Naylor, former head of the humanitarian organization Outreach International, became president and chief executive officer of the museum in June. He has been thinking about its future and has come up with more than a dozen “what ifs,” as in what if the National World War I Museum could engage 1 million young people to learn and think about the war?
The museum already offers curricula to teachers for classroom studies, but it also plans to team with National History Day, an academic program that draws more than half a million students into local, state and national competition. The museum here plans to sponsor an award for projects dealing with World War I, Naylor said.
The museum also is providing content for the U.S. Academic Decathlon, a separate scholastic competition for high school students. The theme this year is World War I.
In addition, the museum is in discussions with a video game company that is creating a World War I game based on a series of true-to-life challenges for the player to work through.
Naylor envisions the museum using its research center to build an Internet platform through which people could learn about their ancestors who served in the war. It would also allow people to add information and stories about their relatives, all of which could be cross-referenced and accessed by others doing their own family or scholarly research.
The museum would like to raise its profile internationally with an honorary advisory board of prominent people. That would help in building an international speaker series that could potentially attract former presidents, prime ministers and foreign secretaries to Kansas City.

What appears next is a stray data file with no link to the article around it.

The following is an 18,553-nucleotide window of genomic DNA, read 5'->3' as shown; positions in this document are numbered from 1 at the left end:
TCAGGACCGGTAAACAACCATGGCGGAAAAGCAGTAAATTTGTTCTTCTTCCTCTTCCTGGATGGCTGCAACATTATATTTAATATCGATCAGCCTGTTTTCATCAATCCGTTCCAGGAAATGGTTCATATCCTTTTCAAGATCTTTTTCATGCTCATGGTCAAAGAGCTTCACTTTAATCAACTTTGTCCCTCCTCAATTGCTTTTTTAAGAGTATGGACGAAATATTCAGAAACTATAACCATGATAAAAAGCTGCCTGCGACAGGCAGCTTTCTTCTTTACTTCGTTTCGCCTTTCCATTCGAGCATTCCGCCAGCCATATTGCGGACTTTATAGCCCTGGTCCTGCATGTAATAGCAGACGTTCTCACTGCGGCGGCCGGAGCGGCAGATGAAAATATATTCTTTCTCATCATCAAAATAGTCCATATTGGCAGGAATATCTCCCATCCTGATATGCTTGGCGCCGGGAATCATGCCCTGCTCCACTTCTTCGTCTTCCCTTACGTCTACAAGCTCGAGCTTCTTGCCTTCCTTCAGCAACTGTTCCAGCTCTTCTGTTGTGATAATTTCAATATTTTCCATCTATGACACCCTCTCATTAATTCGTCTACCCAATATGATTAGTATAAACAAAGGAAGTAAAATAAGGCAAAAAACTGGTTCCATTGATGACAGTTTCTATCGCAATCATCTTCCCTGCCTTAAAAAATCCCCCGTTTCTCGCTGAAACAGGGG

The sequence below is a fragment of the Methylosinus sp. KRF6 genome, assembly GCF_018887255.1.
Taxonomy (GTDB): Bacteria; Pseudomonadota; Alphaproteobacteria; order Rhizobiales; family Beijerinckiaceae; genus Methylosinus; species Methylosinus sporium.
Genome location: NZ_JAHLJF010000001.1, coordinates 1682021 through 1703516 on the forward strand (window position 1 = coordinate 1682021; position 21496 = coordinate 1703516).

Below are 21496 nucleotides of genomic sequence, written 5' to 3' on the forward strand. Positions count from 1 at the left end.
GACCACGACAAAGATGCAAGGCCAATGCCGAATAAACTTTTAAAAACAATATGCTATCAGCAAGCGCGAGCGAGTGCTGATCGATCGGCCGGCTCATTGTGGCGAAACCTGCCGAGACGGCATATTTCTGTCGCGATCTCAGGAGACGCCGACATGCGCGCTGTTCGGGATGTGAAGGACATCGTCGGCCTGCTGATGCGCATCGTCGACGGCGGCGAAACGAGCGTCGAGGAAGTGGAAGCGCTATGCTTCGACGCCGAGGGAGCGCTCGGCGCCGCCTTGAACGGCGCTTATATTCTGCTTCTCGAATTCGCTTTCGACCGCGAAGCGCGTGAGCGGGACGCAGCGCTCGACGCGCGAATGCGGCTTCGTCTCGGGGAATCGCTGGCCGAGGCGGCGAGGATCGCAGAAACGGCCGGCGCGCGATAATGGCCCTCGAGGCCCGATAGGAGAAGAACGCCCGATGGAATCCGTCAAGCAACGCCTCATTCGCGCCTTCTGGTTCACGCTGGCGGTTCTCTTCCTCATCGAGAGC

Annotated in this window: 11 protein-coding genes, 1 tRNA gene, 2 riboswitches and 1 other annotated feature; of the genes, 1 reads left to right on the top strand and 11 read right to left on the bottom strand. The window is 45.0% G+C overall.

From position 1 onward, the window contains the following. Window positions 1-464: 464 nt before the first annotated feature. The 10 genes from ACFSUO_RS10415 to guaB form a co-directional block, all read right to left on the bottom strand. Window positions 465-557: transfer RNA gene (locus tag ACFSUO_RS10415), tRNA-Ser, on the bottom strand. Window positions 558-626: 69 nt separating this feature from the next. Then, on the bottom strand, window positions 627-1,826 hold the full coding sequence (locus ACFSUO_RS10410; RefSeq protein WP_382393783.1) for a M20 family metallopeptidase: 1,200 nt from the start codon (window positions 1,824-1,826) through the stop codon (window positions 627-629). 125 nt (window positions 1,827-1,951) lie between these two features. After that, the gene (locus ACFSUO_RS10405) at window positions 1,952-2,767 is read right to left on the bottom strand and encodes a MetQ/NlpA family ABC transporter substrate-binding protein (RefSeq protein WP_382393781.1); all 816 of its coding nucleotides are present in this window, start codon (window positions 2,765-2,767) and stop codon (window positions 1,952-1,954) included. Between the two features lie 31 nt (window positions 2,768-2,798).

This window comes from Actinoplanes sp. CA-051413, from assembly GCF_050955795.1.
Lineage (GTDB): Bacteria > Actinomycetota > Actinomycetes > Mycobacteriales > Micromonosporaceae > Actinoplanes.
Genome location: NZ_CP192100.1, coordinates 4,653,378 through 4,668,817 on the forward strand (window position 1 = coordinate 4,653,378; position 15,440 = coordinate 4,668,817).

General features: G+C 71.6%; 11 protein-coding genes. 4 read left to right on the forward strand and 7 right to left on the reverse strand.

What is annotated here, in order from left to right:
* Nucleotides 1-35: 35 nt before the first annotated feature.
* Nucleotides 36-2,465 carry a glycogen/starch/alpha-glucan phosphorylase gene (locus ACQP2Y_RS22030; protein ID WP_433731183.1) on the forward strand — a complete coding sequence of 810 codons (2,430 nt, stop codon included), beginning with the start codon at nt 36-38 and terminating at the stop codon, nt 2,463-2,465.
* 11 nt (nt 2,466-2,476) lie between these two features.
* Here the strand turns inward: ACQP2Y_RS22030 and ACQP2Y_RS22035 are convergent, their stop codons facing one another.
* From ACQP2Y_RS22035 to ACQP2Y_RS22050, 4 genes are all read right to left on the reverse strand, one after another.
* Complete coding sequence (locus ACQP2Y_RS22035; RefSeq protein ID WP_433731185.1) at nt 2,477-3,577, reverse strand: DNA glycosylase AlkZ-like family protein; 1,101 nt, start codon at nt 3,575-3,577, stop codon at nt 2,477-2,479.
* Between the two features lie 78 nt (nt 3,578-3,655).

“What if, after Angela Merkel was no longer chancellor of Germany, we were able to have her here talking about growing up in the East in the shadow of World War I?” Naylor asked.
Other ideas include creating an artist-in-residence program at the museum to encourage creative expressions of the war experiences. The museum could also create a grant program for scholars to study at the archives here and produce academic works that would add to our understanding of the war.
Naylor outlined his ideas to 100 or so members of the Liberty Memorial Association at its annual meeting in November. Their feedback is being collated and will help in setting priorities.
Meanwhile, fundraising continues for a new, $4 million exhibit space on the east side of the below-ground museum that could be a magnet for prestigious traveling shows. Naming rights for the space are still available.
Progress in all those initiatives can only be enhanced by the approaching centennial.
“Here’s a great opportunity for Kansas City to assert itself nationally and to assert its civic pride,” Naylor said, “and to claim the fact that we have America’s National World War I Museum and memorial here in Kansas City because of the citizenry initiative.
“And it’s the best in the country if not the world,” Naylor continued. “We ought to claim that.”Coming up
Some events planned by the Liberty Memorial:
• Exhibit “On the Brink,” March to September 2014
• Exhibit “Over by Christmas,” May 2014 to April 2015
• Webcast conference “Guns of August,” Aug. 12-14, 2014
• Touring exhibit “The Volunteers: Americans Join World War I,” October 2014 to March 2015
• Online exhibit “Christmas Truce,” November 2014